• Monday morning is perfect too. There’s a noisy flock of birds in the trees opposite, till they move off further down the road. Immigrants from the Northern Winter somewhere?
  • Must clear the house up ready for the carpenters. All the dust sets off a sneezing fit.
  • The focus on weedcutting in the summer has left lots of other unwanted growth untouched: the “susuki” pampas grass and ferns growing between the tea bushes (this must be cut down before the snow comes), bushes round the entrance drive, wisteria vines trying to strangle everything, plum, camelia and maple trees to prune…
  • There’s pretentious “progressive” rock on the FM radio all day (Atom Heart Mother, Yes, Deep Purple with an orchestra…) it’s a special programme for the holiday. I like the early Pink Floyd, but clearly the Good Old Days weren’t always all that great. Turn it off.
  • The leeks in the supermarket are from China. They could have been grown in the empty fields around here, but it’s cheaper to import them.
  • Overall, a nice Autumn day, with gentle background music from the crickets.
  • Min temp. 6°C max 21°C


  • The ferns grow between our tea bushes. They die off in the winter but when it snows they flop over the tea to make a cover like a balaclava helmet. The tea bushes don’t like being kept in the dark like this, so those ferns have to be cut down now. Big black hornets are doing the rounds of the last tea blossoms. They’re OK as long as you don’t bother them. Whatever constitutes “bother” to a wasp…
  • The “goya” vine is finished.
  • Ikemoto san has almost finished the reflooring in the house. There’s a lot of scrap timber in front of the house so we can have a good fire and stay warm outside. Dinner al fresco won’t be possible much longer though.
  • Monday starts off with a chilly mist, but warms up.
  • Spent an hour picking a kilo or so of those hot little “Ishigaki” chillies. This would obviously not be a commercial proposition.
  • Min temp. 9°C max 20°C


  • A strange return of the summer humidity after the rain. Sweating!
  • Every week without fail, when we pass their favourite spot the police are booking someone for speeding.
  • Burn more timber and eat outside – stars, insect voices and a heavy dew.
  • There are still leeches around!
  • Our friend Yamada san has heard about out reflooring and phones to offer advice – we should polish it with rice bran in a cloth bag. T used to do this as a child and says it’s incredible hard work, so we ask Ikemoto san to wax it instead.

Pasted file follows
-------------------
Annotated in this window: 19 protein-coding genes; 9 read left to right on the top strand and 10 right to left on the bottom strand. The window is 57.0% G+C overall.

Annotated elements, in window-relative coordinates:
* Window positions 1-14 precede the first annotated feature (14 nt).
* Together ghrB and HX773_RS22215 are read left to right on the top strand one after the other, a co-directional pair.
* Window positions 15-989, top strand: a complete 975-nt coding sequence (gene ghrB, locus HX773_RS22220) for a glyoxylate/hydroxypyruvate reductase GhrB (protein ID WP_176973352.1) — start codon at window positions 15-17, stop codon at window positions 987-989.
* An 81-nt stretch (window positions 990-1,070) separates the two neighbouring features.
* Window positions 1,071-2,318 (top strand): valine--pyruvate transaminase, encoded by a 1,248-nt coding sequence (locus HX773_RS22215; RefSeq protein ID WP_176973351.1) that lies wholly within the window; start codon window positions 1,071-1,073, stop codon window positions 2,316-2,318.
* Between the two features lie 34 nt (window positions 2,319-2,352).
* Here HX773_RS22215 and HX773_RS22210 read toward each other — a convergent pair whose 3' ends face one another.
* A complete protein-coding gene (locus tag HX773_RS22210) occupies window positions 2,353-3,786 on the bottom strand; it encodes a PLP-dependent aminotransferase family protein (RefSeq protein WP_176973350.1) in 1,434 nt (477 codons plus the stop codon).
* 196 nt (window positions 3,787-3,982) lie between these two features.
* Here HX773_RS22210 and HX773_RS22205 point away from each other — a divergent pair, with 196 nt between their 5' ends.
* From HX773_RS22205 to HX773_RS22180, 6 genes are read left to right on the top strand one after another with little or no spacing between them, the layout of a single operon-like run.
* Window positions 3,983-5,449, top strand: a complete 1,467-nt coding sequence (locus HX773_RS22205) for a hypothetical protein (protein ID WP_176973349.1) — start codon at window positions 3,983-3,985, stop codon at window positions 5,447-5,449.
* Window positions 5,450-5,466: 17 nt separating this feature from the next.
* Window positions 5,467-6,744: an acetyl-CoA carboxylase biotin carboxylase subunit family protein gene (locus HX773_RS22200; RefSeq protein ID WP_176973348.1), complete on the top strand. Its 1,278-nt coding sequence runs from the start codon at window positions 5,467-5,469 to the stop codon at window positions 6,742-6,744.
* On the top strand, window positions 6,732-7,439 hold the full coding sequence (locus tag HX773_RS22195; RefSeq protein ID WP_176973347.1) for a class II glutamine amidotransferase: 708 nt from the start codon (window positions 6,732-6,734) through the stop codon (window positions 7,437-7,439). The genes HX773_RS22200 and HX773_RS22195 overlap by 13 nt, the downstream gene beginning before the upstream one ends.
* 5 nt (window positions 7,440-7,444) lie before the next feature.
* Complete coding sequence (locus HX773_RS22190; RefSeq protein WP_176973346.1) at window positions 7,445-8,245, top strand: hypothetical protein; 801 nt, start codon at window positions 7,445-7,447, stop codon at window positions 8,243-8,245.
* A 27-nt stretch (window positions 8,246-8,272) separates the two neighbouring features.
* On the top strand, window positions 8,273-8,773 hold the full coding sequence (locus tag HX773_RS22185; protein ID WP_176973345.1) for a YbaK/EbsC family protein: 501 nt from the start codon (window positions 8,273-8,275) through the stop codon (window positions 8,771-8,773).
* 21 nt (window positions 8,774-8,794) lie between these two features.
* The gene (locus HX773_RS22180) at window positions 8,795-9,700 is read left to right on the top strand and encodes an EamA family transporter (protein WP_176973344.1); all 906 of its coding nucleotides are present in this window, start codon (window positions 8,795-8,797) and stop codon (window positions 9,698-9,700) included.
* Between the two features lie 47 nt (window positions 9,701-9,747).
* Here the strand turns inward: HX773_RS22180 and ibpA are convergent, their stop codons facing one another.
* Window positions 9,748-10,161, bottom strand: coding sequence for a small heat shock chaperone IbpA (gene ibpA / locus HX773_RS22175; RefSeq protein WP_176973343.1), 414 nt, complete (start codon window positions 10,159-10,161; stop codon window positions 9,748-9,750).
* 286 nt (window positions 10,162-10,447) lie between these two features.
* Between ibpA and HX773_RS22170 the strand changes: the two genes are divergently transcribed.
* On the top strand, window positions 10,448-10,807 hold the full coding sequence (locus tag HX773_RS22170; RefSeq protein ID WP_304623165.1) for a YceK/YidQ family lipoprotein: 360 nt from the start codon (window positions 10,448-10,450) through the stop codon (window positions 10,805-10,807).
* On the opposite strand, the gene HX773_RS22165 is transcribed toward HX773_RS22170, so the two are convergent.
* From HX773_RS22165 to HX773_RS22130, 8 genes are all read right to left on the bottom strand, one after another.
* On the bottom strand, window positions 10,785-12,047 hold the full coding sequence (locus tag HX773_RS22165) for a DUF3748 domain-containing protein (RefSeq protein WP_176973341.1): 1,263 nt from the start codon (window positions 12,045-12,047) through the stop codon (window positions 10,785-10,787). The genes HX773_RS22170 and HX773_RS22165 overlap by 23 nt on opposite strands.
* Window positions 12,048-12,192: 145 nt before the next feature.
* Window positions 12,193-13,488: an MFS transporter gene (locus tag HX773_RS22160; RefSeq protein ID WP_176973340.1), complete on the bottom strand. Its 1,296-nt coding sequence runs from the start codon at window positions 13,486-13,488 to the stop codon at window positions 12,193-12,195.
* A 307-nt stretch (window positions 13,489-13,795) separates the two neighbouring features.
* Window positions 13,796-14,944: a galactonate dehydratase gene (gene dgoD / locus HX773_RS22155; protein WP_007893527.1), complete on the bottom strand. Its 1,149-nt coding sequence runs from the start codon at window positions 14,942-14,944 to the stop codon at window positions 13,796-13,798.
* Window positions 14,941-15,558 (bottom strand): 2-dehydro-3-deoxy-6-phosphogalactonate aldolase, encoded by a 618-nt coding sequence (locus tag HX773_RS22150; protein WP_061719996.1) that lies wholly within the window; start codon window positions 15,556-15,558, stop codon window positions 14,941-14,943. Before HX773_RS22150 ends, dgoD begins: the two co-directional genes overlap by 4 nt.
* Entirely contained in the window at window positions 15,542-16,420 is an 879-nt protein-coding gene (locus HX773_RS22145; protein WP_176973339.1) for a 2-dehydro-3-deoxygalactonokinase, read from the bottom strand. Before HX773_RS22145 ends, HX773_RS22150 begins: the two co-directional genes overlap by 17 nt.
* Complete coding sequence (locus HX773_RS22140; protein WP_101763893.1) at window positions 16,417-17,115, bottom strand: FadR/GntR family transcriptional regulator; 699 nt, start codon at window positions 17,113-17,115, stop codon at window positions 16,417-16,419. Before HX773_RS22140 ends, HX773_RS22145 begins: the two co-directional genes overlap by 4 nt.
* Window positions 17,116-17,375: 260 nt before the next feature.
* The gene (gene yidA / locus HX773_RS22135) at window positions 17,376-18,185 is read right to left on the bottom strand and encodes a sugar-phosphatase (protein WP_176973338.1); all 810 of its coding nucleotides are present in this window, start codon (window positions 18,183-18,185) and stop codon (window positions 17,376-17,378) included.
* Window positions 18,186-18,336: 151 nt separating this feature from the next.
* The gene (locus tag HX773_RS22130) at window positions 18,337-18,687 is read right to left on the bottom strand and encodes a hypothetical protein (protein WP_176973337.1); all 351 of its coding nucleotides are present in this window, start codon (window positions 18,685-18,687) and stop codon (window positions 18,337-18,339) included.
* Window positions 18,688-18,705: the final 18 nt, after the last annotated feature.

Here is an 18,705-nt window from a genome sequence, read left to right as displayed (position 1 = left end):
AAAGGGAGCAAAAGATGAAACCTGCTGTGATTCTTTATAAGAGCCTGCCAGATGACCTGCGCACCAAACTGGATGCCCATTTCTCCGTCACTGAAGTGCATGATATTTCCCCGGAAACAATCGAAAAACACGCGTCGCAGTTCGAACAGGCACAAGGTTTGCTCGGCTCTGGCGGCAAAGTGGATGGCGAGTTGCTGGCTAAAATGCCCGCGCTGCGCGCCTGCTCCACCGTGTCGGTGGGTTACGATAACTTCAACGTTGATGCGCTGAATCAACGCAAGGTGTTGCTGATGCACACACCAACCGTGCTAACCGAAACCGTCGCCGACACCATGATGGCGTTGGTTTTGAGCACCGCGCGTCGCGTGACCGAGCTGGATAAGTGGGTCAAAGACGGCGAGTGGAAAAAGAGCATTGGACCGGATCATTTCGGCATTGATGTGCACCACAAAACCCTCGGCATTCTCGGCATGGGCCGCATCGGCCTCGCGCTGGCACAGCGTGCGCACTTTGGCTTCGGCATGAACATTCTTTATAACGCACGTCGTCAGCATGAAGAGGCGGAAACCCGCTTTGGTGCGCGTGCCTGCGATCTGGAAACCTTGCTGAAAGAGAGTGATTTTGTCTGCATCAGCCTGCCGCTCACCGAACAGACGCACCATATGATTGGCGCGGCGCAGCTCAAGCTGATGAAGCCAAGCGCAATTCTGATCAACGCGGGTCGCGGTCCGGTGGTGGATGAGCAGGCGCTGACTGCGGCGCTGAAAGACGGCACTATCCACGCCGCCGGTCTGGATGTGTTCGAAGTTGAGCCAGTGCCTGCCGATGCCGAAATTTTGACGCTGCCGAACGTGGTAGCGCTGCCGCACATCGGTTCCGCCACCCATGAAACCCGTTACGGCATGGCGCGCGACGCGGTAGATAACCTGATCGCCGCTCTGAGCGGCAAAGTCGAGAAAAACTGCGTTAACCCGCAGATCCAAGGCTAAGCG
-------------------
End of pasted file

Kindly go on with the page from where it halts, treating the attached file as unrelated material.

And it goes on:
• There are smelly “kamemushi” insects everywhere.
  • T picks persimmons for drying.
  • The Habanero and Ishigaki chillies are still looking fit, as are the big mild peppers, but the “Malay” medium chillies haven’t done well this year for some reason.
  • Min temp. 7°C max20°C


  • We drop in on the way back from a trip to Eiheiji and Fukui.
  • The chillies are still looking happy.
  • Our new floor looks nice, nails hidden and stained to match the rest of the room.
  • The weather has cleared after a rainy Sunday, but by 4:30PM it’s thoroughly chilly.
  • My favourite “3rd beer” Mugi to Hoppu now has a Black version which isn’t bad at all, but only a limited issue apparently.
  • Min temp. 5°C max 23°C

Farmlog 26th April 2010 1 June, 2010

Filed under: countryside — johnraff @ 2:37 pm
Tags: , , , ,
  • Last week it snowed in Tokyo, but Sunday was hot and sunny here, only to get quite chilly as the sun went behind the mountains at 4:00.
  • The white police bikes were out. They like to do their speed-trapping in nice weather – you never see them when it’s raining. I suppose they have a monthly quota of fines to get in.
  • Swallows have showed up in the village just down the road, but for some reason they never make it the extra few metres of altitude up to our house. We’ve certainly got enough insects for them to eat, but perhaps they’re not the right kind?
  • Bamboo shoots coming up – ¥500 in the supermarkets, but in the ¥100 stand you could buy a big one for, yes, a hundred yen. Freshly dug bamboo shoots are a treat, with a special flavour that is soon lost. The trick is to boil them as soon as possible; I suppose it stops the natural conversion of sugars to starch or something.
  • Is this kamemushi year? The smelly insects are turning up everywhere.
  • Saw my first snake of the year – sunning itself on a grassy bank. Ten minutes later it was back in the same place, so it must have been a special spot.
  • Did a bit of tree pruning and weed slashing. Nothing compared with the work coming up in a month or two.
  • Min temp 2°C, max 21°C

Farmlog 19th October 2009 31 October, 2009

Filed under: countryside — johnraff @ 2:52 pm
Tags: , , , ,

On Sunday we drove up through ricefields bright yellow in the autumn sunshine, to be welcomed by the last movement of the insect symphony, along with some shrieking deer in the background. The deers’ mating call you hear at this time of year is not pretty at all – an unearthly banshee scream! That evening was clear and still; the stars wet and shimmering, draped across the sky like dewdrops on a spider’s web. A couple of little ones fell off in the ten minutes or so I was watching…

The next day was hot under the sun, but chilly as soon as it went behind a cloud. The kamemushi (“stink bug” maybe?) are all making a beeline for our house to find a winter home behind the curtains. OK till you find one and try to throw it out. They do stink. Oddly, the smell is not unlike coriander leaves, but if you dwell on that you could get put off Thai food. A dying wasp in front of the house. A few years ago, one got into my wellington boot and with its last gasp managed to sting me on my toe, somewhat to my discomfort… The show is slowly closing down for the Winter.

On the radio I heard that the Orion meteor shower was starting.

Min temp 7°C, max 18°C